by Paul R. Spitzzeri
I had the pleasure of participating this morning in a program, “Boyle Heights Walking Tour: Placemaking to Activism,” sponsored by Nature for All, an organization dedicated to providing more access to nature and activities related to it by protecting natural resources, creating parks and bike paths among other amenities, and connecting people to these opportunities.
The walking tour began at 8:30 at Roosevelt High School and two community members and activists spoke as we gathered in the front hall of the school about their work to protect and preserve a historic building on campus (the “R”, or sometimes called the “A” Building) as Los Angeles Unified School District embarked on a modernization and improvement program at the school.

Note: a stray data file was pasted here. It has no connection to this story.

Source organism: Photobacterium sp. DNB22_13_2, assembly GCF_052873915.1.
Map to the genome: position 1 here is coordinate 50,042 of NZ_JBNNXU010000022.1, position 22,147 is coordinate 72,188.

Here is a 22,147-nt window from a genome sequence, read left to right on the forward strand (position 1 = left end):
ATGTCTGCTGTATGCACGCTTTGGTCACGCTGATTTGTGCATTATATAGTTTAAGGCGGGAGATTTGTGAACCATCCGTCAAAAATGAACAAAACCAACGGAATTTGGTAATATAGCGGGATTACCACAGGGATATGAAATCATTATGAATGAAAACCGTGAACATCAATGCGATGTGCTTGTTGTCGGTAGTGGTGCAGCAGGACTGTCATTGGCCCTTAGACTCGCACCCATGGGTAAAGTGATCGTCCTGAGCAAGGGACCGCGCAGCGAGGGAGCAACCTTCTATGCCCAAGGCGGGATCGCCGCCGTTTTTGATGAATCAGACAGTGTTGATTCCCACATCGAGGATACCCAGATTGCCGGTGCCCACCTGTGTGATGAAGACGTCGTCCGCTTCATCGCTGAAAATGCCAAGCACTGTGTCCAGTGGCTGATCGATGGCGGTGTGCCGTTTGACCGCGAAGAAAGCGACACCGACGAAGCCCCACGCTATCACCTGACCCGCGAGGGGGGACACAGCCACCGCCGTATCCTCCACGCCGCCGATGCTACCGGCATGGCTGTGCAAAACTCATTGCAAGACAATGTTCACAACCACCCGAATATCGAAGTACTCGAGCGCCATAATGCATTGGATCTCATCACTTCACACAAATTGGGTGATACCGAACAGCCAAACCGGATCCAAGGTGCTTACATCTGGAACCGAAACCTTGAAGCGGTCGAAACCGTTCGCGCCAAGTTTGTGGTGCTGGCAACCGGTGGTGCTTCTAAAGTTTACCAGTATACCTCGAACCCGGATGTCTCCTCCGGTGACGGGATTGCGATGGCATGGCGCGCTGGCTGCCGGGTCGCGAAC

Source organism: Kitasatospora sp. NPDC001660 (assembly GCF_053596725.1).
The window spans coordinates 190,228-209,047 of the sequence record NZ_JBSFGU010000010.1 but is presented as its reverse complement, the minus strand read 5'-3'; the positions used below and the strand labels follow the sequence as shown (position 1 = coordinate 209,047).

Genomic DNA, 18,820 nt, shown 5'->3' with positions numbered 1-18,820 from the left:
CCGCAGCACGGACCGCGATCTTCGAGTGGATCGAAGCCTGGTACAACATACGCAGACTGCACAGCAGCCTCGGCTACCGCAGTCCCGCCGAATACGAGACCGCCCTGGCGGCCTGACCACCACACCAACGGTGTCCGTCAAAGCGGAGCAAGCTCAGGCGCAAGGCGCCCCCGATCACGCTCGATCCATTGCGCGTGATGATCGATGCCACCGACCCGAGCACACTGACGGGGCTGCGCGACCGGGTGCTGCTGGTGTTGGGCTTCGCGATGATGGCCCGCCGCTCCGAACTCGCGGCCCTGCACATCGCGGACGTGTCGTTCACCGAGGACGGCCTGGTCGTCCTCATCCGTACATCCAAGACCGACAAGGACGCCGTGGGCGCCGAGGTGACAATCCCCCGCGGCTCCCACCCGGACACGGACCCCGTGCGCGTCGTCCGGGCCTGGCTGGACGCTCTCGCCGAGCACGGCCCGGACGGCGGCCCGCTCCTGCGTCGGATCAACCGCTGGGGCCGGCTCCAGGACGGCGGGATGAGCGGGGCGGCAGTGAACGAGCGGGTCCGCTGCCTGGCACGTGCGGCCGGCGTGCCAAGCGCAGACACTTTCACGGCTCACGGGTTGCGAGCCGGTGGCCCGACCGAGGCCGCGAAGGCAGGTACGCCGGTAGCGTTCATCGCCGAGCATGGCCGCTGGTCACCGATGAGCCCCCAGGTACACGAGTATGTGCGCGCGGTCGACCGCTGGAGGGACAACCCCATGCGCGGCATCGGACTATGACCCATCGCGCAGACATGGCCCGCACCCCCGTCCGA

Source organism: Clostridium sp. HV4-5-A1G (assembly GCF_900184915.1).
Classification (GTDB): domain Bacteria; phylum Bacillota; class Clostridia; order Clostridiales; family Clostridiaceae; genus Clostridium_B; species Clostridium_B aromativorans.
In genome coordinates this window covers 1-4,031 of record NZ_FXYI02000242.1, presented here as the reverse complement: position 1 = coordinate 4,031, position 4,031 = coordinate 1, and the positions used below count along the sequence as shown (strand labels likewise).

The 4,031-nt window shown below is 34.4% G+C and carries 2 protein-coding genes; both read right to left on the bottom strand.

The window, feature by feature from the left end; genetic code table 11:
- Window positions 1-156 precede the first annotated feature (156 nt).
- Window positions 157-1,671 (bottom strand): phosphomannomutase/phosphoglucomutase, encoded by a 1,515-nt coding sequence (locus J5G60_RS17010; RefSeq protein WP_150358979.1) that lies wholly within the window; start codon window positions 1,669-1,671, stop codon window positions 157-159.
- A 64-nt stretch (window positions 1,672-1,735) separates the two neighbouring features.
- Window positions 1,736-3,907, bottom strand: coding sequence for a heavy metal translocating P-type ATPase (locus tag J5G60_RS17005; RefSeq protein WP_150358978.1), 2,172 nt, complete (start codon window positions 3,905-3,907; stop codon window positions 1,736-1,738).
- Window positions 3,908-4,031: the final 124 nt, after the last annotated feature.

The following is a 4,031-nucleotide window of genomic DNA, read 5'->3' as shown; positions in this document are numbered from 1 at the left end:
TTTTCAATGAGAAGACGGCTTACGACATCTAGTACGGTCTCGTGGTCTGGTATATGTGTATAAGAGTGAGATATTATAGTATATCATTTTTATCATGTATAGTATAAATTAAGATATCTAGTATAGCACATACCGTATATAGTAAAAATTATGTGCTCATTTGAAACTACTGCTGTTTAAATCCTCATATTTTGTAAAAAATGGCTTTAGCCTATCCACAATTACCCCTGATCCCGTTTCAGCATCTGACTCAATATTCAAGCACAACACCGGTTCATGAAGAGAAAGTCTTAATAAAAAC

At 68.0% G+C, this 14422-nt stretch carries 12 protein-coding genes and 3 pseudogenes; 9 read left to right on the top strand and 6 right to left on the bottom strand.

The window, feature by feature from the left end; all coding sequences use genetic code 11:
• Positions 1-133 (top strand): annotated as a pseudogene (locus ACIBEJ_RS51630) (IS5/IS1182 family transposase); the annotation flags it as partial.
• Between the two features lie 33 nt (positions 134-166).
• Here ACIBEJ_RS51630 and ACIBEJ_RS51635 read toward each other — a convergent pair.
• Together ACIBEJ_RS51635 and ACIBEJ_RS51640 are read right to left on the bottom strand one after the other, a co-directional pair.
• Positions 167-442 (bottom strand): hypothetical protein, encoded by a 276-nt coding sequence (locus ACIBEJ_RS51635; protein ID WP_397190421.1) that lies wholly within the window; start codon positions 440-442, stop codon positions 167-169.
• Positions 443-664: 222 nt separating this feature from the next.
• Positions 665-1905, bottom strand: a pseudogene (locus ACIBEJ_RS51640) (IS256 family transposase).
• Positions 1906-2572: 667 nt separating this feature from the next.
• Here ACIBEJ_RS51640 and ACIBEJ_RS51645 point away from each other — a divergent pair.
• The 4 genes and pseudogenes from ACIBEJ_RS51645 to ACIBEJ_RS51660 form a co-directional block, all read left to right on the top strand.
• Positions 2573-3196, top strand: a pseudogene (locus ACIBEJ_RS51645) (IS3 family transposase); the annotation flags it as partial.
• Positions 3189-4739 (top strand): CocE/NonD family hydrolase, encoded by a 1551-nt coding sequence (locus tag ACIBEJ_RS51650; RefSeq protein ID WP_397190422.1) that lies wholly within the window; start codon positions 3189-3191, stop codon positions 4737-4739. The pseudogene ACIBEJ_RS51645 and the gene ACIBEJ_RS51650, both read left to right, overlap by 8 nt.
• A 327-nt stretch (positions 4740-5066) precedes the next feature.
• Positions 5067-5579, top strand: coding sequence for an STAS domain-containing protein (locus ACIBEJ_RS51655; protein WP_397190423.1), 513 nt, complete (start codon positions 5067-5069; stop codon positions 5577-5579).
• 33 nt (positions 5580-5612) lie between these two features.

As is often the case, however, communication with the community was, to these speakers, lacking and a lawsuit was filed to try and halt the demolition of the building. While this effort failed, what did transpire was that the district allowed for a center to be built on the campus that focuses on the history of the campus, including that of the building. The presentations showed that community activism can achieve successes, even if some of the aims and goals are not met.
Roosevelt, which opened in 1923 during a boom period in Los Angeles and in Boyle Heights, remained the only secondary school in the community for many decades, despite the growth of the local population. As recently as a little over a decade ago, the campus had one of the largest student body populations in America with over 5,000 students and a year-round schedule was required to accommodate the size of the population. After new school were added, the Roosevelt population declined by some 75% and is now about 1,400, so concerns about its future are being expressed by community members, especially in light of recent pushes within the district for more charter schools.